NYC adopts nation's toughest law against refusing to hire unemployed

NEW YORK, N.Y. – New York City will soon have the nation’s most far-reaching laws barring employers from shunning out-of-work job applicants, after lawmakers passed the provisions Wednesday over a mayoral veto.

When the law takes effect in three months, the city will be the fourth place in the country with some form of legislation against discriminating against unemployed job-seekers. But it will be alone in letting applicants sue employers for damages over claims that they were rejected because of their joblessness.

“We cannot and will not allow New Yorkers who are qualified and ready to work and looking to work to have the door of opportunity slammed in their faces,” City Council Speaker Christine Quinn said.

It felt like that to Joe Capone as he looked for work after a tough break more than three years ago: He left his information technology support job in late 2009 for a better-paying offer that then got rescinded.

At one point, he said, a recruiter told him to fudge his resume to say he’d been working, or he’d never get a response. He didn’t follow the advice and eventually found a job in December 2011.

But it still bothers Capone that unemployment may be holding other job-seekers back.

“It’s something that’s totally out of their control, especially in certain fields,” said Capone, 46, who lives in the city.

Unemployment-discrimination laws have been floated around the country in recent years. President Barack Obama proposed one in 2011, and New Jersey, Oregon, and Washington, D.C., have passed laws barring jobs ads that say applicants must be employed. New Jersey, which enacted the first such measure in 2011, has cited at least one company for an ad that excluded jobless applicants, its state Labor Department says.

But the concept has hit roadblocks in other states. California Gov. Jerry Brown vetoed an unemployment-discrimination measure last fall, indicating he wasn’t happy with changes made to it. At least 15 other states have considered the idea but haven’t enacted it.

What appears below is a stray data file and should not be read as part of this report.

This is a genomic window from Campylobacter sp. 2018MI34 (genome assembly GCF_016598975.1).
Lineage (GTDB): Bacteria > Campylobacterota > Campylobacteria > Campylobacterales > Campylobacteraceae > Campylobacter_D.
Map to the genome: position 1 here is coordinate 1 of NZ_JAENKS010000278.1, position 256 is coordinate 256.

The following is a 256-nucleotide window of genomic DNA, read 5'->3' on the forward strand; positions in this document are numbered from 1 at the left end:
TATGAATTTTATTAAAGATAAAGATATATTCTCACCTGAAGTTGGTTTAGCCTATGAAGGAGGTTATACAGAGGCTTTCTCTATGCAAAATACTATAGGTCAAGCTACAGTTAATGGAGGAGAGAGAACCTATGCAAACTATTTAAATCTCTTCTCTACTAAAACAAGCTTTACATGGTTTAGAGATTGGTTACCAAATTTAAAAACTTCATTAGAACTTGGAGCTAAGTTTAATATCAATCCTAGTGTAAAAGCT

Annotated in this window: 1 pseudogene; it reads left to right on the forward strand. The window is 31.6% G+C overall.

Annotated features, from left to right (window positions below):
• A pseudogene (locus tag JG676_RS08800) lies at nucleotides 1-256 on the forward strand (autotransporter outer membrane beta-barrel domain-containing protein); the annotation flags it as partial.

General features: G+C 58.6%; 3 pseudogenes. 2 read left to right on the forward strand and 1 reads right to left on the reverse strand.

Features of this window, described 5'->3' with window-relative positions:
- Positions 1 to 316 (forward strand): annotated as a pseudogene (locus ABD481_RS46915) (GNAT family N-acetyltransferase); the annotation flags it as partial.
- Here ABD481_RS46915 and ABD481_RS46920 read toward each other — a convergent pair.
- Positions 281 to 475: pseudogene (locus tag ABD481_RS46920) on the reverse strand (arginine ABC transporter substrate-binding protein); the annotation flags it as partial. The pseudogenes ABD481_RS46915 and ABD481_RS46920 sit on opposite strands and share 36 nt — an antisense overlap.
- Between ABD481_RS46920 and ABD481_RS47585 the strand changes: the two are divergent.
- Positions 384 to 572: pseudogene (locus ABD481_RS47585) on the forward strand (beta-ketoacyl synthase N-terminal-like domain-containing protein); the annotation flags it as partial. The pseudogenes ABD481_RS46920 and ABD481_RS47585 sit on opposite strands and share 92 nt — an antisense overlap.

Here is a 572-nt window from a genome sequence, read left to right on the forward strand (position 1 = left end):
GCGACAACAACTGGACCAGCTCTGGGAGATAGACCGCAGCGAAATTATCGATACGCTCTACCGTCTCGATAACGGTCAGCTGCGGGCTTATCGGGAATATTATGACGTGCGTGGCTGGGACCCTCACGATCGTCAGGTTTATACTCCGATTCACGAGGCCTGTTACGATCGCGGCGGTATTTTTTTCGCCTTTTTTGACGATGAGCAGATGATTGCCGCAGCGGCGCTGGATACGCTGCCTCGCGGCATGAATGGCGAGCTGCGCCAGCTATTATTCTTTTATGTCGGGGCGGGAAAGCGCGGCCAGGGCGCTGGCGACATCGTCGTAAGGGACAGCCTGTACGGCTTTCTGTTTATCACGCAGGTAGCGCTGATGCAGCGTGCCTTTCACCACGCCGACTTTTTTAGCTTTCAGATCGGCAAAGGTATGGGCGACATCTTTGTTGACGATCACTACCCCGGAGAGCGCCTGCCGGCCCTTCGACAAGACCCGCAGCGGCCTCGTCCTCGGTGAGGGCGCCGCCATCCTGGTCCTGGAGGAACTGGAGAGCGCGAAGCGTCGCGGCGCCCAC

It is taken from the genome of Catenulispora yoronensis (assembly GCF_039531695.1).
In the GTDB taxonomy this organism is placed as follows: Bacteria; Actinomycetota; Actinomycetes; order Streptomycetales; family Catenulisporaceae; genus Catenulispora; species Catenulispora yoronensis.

Unemployed job-hunters and their advocates say it’s illogical and unfair to be required to have a job to get a job, particularly after years of high unemployment and layoffs. Nationally, more than 1 in 3 unemployed workers has been looking for at least six months, the federal Bureau of Labor Statistics says.

Excluding them from consideration for new jobs just prolongs the problem, for them and the economy alike, worker advocates say.

But businesses and Mayor Michael Bloomberg say lawmakers shouldn’t try to dictate how hiring choices get made, and they predict the unemployment-discrimination measure will lead to baseless lawsuits from applicants who are disgruntled but weren’t discriminated against.

“It is essentially open season on employers in New York City,” said Keith Gutstein, an employment lawyer who represents businesses.

Bloomberg, a billionaire who founded and ran a financial-information firm before going into politics, wrote in his veto message last month that “the circumstances surrounding a person’s unemployment status may, in certain situations, be relevant” in choosing a candidate.

Bloomberg didn’t elaborate. But experts say hiring managers may think — if sometimes unfairly — that unemployed applicants might have lost their jobs because of their own problems or that they’ll take an offer out of desperation and then leave if something better comes up.

If an applicant hasn’t been working for a couple of years, companies might worry that his or her skills are rusty in an era when many industries are changing rapidly, said Kathryn Wylde, president of the Partnership for New York City, an influential business group.

An October 2011 search of New York City-based job listings found more than a dozen that explicitly required candidates to be employed, according to Manhattan Borough President Scott Stringer’s office. A broader review that year by the National Employment Law Project, a worker-advocacy group, found 150 ads that were restricted to or aimed at people currently working.


Follow Jennifer Peltz at